5. Christmas is extra magical
Curious why all the Christmas Hallmark movies are set in heavily forested areas? Come do Christmas in East Texas.
From the constant scent of pine to the extreme outdoor Christmas lights displays, the East Texas Piney Woods make the Griswold house look like a Charlie Brown Christmas tree.
Even my Grinchy husband started listening to Christmas music before Thanksgiving last year.
6. Charming small towns
Each small town in the East Texas Piney Woods has a particular charm. Some charm is more obvious than others, but they each kind of seem like a world unto themselves.
We’ve enjoyed exploring each little world for all it has to offer.
Gladewater, for example, is like going to a family reunion at your grandma’s house. There’s great food, antiques, some sassy boutiques and the sweetest little bookstore you’ve ever seen.
It’s a comfy place.
7. Rich History
East Texas was the first big region of the state settled by Europeans, and they had more symbiotic relationships with indigenous peoples to start with than other areas of the state. Many families that settled this land are still here generations later.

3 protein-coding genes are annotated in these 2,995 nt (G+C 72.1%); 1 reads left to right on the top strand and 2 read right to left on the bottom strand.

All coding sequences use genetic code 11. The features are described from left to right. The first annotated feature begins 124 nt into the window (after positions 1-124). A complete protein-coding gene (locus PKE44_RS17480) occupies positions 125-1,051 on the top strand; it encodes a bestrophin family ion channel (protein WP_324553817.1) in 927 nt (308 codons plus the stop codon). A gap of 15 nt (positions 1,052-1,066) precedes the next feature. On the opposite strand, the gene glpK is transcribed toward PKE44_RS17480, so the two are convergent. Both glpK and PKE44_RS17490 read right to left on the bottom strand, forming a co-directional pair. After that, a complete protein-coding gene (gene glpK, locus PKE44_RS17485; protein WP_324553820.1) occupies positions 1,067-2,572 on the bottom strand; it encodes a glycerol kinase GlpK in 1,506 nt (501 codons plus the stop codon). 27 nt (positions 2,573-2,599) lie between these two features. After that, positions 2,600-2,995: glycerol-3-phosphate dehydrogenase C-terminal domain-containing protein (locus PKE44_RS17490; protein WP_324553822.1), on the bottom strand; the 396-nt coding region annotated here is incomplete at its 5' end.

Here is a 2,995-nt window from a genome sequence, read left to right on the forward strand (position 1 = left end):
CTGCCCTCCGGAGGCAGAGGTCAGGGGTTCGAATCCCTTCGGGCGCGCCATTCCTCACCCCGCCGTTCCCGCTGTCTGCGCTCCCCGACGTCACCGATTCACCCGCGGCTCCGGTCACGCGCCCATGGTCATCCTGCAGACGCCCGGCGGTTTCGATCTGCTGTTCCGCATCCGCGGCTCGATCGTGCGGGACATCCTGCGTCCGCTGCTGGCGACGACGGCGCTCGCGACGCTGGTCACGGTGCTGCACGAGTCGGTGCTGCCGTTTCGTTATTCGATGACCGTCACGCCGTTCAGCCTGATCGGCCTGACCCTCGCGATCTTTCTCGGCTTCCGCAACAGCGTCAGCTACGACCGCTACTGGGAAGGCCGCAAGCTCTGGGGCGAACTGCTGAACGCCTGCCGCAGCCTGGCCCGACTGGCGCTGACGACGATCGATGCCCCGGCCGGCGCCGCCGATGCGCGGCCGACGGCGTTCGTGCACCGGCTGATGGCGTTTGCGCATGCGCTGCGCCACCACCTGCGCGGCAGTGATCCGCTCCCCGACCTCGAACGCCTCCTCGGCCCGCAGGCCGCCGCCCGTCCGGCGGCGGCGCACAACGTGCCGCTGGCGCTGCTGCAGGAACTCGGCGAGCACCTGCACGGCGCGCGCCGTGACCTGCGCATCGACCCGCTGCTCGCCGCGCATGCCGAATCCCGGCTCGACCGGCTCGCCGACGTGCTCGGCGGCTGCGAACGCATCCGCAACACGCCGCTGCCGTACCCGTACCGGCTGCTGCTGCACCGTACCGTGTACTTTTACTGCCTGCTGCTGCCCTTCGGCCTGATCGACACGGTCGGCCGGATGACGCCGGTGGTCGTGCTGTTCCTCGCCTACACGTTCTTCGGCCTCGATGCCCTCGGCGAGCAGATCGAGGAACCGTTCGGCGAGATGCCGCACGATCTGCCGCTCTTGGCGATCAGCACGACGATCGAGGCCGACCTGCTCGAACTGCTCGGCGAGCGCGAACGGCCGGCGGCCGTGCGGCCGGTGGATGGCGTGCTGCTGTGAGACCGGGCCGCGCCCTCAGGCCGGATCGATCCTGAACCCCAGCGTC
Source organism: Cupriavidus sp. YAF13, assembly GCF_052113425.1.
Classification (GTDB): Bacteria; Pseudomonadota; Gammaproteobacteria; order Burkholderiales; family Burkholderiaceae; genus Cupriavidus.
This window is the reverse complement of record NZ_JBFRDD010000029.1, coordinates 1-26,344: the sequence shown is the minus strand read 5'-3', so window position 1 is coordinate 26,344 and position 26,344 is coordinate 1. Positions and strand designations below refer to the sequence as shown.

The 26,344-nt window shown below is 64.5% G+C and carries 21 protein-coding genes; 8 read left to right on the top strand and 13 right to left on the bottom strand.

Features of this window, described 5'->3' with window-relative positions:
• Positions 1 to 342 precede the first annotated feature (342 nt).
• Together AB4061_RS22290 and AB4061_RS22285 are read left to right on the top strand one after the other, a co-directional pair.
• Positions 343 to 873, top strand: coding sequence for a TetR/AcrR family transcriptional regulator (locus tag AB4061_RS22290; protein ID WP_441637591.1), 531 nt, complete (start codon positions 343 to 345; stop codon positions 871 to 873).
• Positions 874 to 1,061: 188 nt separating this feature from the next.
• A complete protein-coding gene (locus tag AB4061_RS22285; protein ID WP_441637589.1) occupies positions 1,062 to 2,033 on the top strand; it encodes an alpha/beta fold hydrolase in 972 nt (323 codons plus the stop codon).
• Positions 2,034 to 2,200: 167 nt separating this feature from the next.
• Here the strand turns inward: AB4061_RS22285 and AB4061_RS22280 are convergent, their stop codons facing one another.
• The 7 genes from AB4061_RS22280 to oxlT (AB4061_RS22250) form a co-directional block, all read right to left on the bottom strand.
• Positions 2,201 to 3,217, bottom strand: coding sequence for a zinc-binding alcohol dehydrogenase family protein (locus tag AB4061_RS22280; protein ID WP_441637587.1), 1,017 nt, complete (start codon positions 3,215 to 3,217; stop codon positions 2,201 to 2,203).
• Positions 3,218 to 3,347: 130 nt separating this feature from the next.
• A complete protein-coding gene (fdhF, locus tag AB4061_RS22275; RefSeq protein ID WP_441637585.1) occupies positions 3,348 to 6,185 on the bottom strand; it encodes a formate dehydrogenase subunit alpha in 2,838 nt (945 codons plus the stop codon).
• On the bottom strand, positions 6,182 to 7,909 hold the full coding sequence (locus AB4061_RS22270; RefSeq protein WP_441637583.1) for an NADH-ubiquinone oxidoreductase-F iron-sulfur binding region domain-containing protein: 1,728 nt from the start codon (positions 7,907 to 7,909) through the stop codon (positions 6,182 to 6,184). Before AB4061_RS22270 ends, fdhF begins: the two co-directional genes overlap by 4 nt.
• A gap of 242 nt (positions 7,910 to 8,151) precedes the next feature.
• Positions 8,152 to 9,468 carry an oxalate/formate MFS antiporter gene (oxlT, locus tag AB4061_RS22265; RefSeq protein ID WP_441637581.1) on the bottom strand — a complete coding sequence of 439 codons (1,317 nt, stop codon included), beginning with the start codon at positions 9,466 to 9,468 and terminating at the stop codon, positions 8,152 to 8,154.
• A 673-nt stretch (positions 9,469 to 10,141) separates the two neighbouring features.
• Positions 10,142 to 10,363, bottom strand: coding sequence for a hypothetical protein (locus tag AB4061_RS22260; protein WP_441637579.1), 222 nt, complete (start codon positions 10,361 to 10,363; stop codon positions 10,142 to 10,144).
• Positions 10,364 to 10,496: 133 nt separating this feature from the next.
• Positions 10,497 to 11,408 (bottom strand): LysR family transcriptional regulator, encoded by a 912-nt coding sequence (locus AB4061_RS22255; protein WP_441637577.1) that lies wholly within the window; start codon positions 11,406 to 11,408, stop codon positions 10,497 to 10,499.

The result is a rich variety of historical sites, museums and historical markers for the Texas and Southern history nerds to check out.
East Texas is heavily influenced by several wonderful cultures, and all of those cultures have great food.
Our proximity to Louisiana means the Cajun food is amazing and there’s a Cajun restaurant, truck or crawfish stand on almost every corner.
Tex-Mex is my personal favorite, and nothing compares to how they do in west Texas. But East Texas is slowly but surely catching up, as the best of the west moves its way east. I’ve found several great spots around Longview to get a taste of home.
The Piney woods is easily the most southern part of Texas culturally, and southerners love food. And, not to brag, but we’re great at it.
Come try a mess of greens, southern fried catfish and chicken, fried okra and a million different amazing “salads,” in which the only green ingredient is pickles or maybe chives if it’s a fancy place.
And don’t leave without gaining at least five pounds in biscuits and gravy.
Because you can grow anything in East Texas, there’s tons of amazing produce right on the side of the highway.